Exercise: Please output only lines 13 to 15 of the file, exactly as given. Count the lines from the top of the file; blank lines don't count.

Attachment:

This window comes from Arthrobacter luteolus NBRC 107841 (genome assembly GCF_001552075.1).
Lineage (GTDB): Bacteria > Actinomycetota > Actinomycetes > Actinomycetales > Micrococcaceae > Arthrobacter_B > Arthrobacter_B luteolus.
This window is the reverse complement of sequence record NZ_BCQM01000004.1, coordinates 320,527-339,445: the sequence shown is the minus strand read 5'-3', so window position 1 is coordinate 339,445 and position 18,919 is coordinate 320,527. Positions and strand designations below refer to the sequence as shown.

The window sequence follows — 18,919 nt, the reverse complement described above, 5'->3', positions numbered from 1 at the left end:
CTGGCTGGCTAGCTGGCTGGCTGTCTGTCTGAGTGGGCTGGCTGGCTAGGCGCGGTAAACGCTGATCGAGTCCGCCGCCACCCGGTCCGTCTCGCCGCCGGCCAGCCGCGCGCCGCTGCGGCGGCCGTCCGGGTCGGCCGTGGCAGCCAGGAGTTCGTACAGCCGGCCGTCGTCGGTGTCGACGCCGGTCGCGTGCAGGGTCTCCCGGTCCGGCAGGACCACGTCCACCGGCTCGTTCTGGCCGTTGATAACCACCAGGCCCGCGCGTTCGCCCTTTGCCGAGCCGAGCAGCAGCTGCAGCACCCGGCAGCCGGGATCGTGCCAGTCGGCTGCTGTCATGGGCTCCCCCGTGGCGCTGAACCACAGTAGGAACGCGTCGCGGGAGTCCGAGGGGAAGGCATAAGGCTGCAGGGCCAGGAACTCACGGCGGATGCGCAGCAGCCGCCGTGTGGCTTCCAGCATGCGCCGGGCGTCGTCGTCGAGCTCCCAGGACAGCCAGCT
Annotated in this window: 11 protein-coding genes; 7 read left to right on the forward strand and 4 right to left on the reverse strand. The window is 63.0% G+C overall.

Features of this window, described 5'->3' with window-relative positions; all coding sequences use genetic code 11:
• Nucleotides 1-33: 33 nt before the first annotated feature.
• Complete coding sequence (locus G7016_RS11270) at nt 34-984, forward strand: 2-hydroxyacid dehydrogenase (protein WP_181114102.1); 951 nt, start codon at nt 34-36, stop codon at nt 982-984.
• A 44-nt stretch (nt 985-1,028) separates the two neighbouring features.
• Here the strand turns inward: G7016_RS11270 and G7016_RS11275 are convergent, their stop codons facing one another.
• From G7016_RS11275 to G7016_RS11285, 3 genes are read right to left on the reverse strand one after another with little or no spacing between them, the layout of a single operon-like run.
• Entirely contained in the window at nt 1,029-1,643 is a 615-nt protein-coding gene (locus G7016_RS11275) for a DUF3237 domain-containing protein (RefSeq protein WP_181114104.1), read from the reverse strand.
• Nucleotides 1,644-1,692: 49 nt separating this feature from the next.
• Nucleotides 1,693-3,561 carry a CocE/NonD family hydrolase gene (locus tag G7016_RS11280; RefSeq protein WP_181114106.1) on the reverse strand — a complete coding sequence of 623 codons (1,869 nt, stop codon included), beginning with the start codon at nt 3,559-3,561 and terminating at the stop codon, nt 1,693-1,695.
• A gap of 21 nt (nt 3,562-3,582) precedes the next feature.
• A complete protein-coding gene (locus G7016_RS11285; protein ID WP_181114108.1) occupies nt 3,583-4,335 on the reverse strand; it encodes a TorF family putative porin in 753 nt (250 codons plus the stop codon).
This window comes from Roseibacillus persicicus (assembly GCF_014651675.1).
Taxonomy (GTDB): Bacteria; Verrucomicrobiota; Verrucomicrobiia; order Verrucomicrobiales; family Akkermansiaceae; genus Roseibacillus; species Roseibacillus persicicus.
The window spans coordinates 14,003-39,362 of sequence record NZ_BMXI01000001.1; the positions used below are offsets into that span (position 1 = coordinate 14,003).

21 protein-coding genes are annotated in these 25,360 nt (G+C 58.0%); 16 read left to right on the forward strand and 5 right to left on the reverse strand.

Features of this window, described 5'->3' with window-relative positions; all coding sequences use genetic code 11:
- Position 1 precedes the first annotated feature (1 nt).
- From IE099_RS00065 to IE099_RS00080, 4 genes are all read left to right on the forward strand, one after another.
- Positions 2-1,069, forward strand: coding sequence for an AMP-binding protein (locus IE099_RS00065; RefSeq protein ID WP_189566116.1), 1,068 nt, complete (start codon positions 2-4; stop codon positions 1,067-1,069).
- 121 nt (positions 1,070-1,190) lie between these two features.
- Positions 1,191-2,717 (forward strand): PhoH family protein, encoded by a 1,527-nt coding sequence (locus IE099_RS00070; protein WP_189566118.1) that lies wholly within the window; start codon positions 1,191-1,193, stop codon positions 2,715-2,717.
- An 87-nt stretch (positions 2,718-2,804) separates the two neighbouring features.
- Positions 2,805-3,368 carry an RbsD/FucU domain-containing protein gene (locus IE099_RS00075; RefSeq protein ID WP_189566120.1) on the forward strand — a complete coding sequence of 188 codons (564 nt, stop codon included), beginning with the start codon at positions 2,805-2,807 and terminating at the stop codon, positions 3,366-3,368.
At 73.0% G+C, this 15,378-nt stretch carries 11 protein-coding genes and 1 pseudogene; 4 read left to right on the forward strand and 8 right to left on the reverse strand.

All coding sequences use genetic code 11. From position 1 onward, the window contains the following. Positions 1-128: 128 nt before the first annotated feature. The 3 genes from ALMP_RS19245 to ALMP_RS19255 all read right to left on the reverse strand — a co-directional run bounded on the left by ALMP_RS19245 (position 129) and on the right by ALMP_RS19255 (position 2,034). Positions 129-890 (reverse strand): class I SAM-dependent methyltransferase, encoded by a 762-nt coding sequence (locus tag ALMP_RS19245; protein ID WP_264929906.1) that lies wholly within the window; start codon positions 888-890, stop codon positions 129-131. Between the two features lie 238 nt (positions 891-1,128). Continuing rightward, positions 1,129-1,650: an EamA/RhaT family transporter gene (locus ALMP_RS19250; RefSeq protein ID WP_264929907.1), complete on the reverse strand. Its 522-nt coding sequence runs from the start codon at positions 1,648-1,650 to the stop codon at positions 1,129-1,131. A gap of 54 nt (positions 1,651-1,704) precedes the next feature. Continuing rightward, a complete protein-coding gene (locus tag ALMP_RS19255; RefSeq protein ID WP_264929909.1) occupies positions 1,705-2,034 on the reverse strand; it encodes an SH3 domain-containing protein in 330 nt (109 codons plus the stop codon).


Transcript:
• Entirely contained in the window at nt 1,029-1,643 is a 615-nt protein-coding gene (locus G7016_RS11275) for a DUF3237 domain-containing protein (RefSeq protein WP_181114104.1), read from the reverse strand.
• Nucleotides 1,644-1,692: 49 nt separating this feature from the next.
• Nucleotides 1,693-3,561 carry a CocE/NonD family hydrolase gene (locus tag G7016_RS11280; RefSeq protein WP_181114106.1) on the reverse strand — a complete coding sequence of 623 codons (1,869 nt, stop codon included), beginning with the start codon at nt 3,559-3,561 and terminating at the stop codon, nt 1,693-1,695.